Hart and Holmström on Firm Scope

12 January 2009 at 12:36 am Leave a comment

| Peter Klein |

One drawback of the Grossman-Hart-Moore “property rights approach” to the firm is that it isn’t really a theory of the firm per se, but a theory of which individuals should own which assets. Key organizational issues such as firm scope, delegation, monitoring, information sharing, and other coordination problems do not figure prominently in this approach (though there are plenty of formal theory papers dealing with internal organization by people like Radner, Tirole, Gibbons, Garicano, and Hart himself).

A new paper by Hart and Bengt Holmström extends the GHM model by incorporating intra-firm coordination. In this approach the value of the firm depends not only on the allocation of residual rights of control, but also on operating decisions of the firm’s subunits, decisions that may or may not be in synch. The central office of an integrated firm can internalize these externalities, but at the cost of reducing division managers’ private benefits. Here’s the abstract:

The existing literature on firms, based on incomplete contracts and property rights, emphasizes that the ownership of assets — and thereby firm boundaries — is determined in such a way as to encourage relationship-specific investments by the appropriate parties. It is generally accepted that this approach applies to owner-managed firms better than to large companies. In this paper, we attempt to broaden the scope of the property rights approach by developing a simple model with three key ingredients: (a) decision rights can be transferred ex ante through ownership, (b) managers (and possibly workers) enjoy private benefits that are non-transferable, and (c) owners can divert a firm’s profit. In our basic model decisions are ex post non-contractible; in an extension we use the idea that contracts are reference points to relax this assumption. We show that firm boundaries  matter. Nonintegrated firms fail to account for the external effects that their decisions have on other firms. An integrated firm can internalize such externalities, but it does not put enough weight on the private benefits of managers and workers. We explore this tradeoff in a model that focuses on the difficulties companies face in cooperating through the market if the benefits from cooperation are unevenly divided; therefore, they may sometimes end up merging. We show that the assumption that contracts are reference points introduces a friction that permits an analysis of delegation.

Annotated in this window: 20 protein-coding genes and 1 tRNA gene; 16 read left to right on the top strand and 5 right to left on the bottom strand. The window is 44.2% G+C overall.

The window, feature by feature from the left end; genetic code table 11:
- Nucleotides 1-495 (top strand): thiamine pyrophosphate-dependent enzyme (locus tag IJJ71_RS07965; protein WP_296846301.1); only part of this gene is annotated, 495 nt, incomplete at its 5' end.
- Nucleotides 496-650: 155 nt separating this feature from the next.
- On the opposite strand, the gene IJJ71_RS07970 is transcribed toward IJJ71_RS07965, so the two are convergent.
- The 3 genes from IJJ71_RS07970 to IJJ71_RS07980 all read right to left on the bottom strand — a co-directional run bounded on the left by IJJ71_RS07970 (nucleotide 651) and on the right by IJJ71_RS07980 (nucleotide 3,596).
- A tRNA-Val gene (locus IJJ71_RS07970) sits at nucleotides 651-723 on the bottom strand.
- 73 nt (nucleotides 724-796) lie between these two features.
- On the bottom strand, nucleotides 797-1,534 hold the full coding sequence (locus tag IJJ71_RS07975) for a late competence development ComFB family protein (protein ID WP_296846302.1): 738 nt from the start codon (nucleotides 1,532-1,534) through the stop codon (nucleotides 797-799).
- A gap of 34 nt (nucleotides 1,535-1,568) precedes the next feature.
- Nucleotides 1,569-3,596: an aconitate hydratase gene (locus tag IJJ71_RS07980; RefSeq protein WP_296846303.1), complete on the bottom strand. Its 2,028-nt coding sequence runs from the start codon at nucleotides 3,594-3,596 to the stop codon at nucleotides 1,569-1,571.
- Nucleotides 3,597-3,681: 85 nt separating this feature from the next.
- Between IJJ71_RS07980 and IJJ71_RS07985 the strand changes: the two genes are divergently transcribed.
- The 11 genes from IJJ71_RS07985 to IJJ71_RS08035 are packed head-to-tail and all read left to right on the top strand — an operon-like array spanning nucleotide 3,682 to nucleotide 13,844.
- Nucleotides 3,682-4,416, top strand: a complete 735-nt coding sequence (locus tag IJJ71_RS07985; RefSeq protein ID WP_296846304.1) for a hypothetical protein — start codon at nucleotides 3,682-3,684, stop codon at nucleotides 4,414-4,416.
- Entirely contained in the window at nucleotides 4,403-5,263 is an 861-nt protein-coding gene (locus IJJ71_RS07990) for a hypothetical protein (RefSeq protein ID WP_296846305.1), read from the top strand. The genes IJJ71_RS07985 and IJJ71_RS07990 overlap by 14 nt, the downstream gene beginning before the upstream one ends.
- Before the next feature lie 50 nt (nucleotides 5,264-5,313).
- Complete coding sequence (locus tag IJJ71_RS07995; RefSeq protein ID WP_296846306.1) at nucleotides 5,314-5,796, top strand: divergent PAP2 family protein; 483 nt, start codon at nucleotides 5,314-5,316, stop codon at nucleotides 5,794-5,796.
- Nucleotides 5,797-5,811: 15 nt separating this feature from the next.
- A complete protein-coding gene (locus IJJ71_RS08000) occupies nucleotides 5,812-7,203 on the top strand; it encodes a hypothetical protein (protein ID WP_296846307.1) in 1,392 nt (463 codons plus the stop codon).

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Entry filed under: - Klein -, Theory of the Firm.

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